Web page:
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    $\begingroup$ I don't think there's any paper using these results. Moreover, I strongly believe that a result independent of ZFC has no use in complexity, so in a sense your question is about stretching the limits of what's considered computer science. $\endgroup$ – Yuval Filmus Apr 10 '11 at 15:38
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    $\begingroup$ Hello Yuval, first of all let me thank you again for the answers. I don't agree with your strong position however. For example the Robertson-Seymour theorem (which seems to require choice) has important consequences in complexity. So it is clear the Choice is useful (perhaps a bit surprisingly) in Complexity theory. Now working with consistent extensions of ZFC obviously simplify the task of proving, complexity say, results, even if these results are maybe provable in ZFC but nobody know how, yet. $\endgroup$ – IamMeeoh Apr 10 '11 at 20:16
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    $\begingroup$ Furthermore I don't see why there shouldn't be concrete results in complexity independent of ZFC, in the same way the Robertson-Seymour theorem is (perhaps) independent of ZF. $\endgroup$ – IamMeeoh Apr 10 '11 at 20:17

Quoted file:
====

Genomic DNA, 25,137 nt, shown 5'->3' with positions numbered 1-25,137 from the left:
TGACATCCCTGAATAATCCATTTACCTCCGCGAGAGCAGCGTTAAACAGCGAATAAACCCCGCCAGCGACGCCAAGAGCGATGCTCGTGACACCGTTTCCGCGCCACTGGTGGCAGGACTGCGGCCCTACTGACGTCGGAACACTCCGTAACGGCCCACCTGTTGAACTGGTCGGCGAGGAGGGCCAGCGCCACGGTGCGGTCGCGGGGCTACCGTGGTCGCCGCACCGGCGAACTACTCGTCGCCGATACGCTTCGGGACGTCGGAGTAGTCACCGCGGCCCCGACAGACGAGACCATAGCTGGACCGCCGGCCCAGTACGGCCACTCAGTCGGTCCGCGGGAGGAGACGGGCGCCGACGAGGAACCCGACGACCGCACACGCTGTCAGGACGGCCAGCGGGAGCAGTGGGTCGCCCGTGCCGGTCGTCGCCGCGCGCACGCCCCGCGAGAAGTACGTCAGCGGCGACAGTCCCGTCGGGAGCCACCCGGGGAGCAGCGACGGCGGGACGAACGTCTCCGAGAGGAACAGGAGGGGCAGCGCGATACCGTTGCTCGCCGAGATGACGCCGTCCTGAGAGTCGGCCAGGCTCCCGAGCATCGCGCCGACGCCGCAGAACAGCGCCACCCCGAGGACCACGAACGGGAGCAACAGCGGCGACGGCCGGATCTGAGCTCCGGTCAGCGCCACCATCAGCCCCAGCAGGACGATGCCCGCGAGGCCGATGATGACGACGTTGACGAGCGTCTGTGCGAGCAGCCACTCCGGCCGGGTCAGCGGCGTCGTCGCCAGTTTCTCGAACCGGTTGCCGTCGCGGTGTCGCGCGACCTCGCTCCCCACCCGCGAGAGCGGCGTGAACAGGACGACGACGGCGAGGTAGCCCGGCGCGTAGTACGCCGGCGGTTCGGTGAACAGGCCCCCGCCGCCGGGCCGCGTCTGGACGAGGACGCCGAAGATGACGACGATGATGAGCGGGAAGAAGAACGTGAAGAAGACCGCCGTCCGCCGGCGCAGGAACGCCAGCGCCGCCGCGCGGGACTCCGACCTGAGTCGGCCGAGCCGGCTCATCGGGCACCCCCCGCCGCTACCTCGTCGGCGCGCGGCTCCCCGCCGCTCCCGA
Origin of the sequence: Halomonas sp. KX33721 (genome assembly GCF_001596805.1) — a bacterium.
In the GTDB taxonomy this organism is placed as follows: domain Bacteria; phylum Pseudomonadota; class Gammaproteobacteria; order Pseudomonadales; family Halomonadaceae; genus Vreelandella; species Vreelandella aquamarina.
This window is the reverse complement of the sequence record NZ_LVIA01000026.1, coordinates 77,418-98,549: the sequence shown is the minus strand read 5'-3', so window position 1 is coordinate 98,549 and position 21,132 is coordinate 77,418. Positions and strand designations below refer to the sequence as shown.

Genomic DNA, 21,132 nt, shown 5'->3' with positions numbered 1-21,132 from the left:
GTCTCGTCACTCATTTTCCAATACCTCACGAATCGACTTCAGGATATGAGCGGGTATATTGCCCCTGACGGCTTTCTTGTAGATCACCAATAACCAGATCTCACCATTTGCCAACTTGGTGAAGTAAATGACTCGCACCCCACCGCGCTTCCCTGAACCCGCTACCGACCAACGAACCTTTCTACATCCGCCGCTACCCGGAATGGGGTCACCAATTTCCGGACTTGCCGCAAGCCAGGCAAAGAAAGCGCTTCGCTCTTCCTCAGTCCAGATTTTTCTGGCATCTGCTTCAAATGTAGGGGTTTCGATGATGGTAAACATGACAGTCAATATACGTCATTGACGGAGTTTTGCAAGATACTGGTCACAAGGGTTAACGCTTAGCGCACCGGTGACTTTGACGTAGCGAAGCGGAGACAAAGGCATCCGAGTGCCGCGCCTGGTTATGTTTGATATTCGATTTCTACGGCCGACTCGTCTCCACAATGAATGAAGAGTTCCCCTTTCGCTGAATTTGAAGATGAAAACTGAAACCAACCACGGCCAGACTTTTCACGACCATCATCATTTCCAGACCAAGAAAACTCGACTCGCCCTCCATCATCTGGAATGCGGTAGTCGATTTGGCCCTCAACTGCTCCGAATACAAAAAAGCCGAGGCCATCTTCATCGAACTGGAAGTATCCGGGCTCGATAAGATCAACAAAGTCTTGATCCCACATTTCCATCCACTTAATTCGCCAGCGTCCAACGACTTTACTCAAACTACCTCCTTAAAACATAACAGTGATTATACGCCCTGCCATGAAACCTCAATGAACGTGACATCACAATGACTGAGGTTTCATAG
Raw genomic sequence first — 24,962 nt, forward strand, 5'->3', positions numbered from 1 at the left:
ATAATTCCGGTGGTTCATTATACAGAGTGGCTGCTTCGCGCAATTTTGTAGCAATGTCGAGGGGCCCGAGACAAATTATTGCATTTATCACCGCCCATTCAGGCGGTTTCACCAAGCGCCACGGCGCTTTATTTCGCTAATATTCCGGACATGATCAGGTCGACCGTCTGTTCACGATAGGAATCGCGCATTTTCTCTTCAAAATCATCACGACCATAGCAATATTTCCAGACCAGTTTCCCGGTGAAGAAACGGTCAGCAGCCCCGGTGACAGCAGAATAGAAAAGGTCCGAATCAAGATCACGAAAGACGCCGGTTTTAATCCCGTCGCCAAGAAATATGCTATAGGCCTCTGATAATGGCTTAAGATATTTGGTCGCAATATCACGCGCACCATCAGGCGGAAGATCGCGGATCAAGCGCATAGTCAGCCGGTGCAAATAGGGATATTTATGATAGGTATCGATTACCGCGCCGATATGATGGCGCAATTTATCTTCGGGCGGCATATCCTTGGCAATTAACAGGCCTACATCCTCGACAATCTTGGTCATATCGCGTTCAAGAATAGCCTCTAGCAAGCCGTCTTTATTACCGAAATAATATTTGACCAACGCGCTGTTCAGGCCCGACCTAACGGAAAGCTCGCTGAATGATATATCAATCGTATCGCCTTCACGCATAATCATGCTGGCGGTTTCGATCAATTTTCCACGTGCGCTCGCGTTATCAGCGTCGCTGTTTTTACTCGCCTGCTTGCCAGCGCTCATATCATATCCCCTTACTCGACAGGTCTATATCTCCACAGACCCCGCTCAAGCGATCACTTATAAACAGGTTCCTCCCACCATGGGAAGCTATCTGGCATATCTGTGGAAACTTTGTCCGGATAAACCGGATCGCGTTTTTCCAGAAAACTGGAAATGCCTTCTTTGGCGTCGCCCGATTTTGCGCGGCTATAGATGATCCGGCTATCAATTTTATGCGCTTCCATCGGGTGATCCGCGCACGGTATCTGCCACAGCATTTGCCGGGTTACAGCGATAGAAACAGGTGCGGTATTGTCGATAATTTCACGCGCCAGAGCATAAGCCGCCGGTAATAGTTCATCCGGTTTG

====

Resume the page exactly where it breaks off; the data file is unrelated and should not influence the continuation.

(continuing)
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A cone of Turing degrees is a set $D$ of degrees with some base $b \in D$ such that for all degrees $c$, $b \leq_T c$ if and only if $c \in D$.

The statement of Turing degree determinacy:

Every set of Turing degrees either contains a cone or is disjoint from some cone

is a consequence of the axiom of determinacy (AD), which is independent of ZF and incompatible with ZFC. The weaker statement

Every Borel set of reals that is closed under Turing equivalence either contains a cone or is disjoint from a cone

is a consequence of Martin's theorem on Borel determinacy, which is provable in ZFC. Both of these statements were studied before Martin's result on Borel determinacy was proved, at which time it was only known that they are both provable in ZF+AD.